Mining engineers are involved in mining processes, which-at the top level-includes designing and planning mining construction and managing mining operations. They understand the best practices around extracting mineral deposits in a safe, efficient manner with a focus on environmental conditions. Mining engineers collaborate closely with geologists, earth scientists and engineers to determine the environmental and economic impact of the mine and select the most appropriate suitable mining method. As a diverse career field, mining engineers may also work in different roles, such as mine inspector, mining production superintendent, and minerals processing engineer.
Natural Resource Managers
75% Percentile: $165,210
90% Percentile: NA
Natural resource managers are curators of conservation and other environmentally sensitive projects. As decision makers, they take into account the social, environmental, and economic impact of a project. From directing research activities for water use to managing budgets, natural resource managers bring order and processes to projects. Many are former scientists that translate their professional experience into a managerial role and some continue to conduct research in that capacity.
75% Percentile: $104,670
90% Percentile: $125,380
Environmental engineers apply principles from multiple disciplines (e.g. biology, chemistry, engineering) to fashion solutions to environmental problems. Example problems include pollution, water quality, public health, and recycling. In their diverse roles, environmental engineers may do everything from design a soil erosion control system or create a better process for disposing waste, monitor air quality control or even serve as an expert witness in a court case.
75% Percentile: $82,540
90% Percentile: $100,070
Industrial designers develop the concept for manufactured products, such as cars or furniture. As a green career, their creations present opportunities to reduce pollution and save energy through improved recycling of a product or the ability to reuse packaging. Working in collaboration with manufacturers, retailers – and consumers themselves – industrial designers identify the best approach to a product’s use, its production and ultimate disposal.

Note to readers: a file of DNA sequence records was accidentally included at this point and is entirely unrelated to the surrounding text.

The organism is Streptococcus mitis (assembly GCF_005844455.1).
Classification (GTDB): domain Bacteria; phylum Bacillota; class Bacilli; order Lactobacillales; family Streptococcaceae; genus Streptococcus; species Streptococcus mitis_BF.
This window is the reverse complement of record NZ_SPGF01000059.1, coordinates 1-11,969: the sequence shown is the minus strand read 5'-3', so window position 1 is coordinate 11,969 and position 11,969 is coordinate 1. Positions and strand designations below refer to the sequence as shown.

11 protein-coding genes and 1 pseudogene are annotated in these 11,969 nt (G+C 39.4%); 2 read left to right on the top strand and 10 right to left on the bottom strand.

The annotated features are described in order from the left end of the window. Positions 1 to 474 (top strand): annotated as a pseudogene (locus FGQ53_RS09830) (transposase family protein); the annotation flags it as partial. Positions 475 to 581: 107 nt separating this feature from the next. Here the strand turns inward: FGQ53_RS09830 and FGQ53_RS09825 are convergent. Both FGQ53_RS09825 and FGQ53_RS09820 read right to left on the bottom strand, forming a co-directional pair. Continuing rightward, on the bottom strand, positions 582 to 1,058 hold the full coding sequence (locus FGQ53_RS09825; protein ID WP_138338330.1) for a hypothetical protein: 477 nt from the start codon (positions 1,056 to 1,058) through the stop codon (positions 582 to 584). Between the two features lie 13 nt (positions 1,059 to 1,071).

Q & A with Jon Clift, Center for Energy Environment and Sustainability, Wake Forest University
How can a prospective student determine if a green/sustainable degree/career field is right for them?
We define sustainability as satisfying current needs without sacrificing future well-being through the balanced pursuit of ecological health, economic welfare, and social welfare. Also, the field focus on how humans use the earth's resources. It is also a field that examines the history of human behavior and existing unsustainable practices and develops the vision and the means to change those practices. We work to create specific outcomes such as a resilient economies, societies, and natural environments. Do you want to work on solving some of the world's most challenging problems within this definition? Do you see yourself as a thought leader?
If these notions resonate with them perhaps it is the right decision.
What types of careers could students pursue with a degree in sustainability?
The world is wide open. One important aspect is that the job doesn't have to have the word “sustainability" in it. You can take skills back to a core business unit or a startup or a nonprofit, etc. Students in our program have worked with non-governmental organizations such as the Environmental Defense Fund; business organizations such as Hanesbrands; government agencies, consulting companies, and even started their own businesses.
Could you describe the trends in green/sustainability degrees at the post-secondary level?
This is inherently a trans-disciplinary field which means a credible program utilizes faculty members from various disciplines to offer the degree and non-degree programs. This is why Wake Forest University is ahead of the curve—our courses are team taught by faculty members from various disciplines; we offer projects that cut across disciplines. Programs within a specific discipline and address sustainability tend to be too narrow and do not offer the breadth of knowledge needed to create the outcomes mentioned in the first question.
In general, could you list some of the top career opportunities in the green/sustainability industry?
The key is skills in this area translate to other disciplines. That's the nature of sustainability in itself. Example job titles may look like this:
- Emerging Technology Manager
- Energy Manager
- Sustainability Director
- Outreach Coordinator
What types of students excel in sustainability degree programs?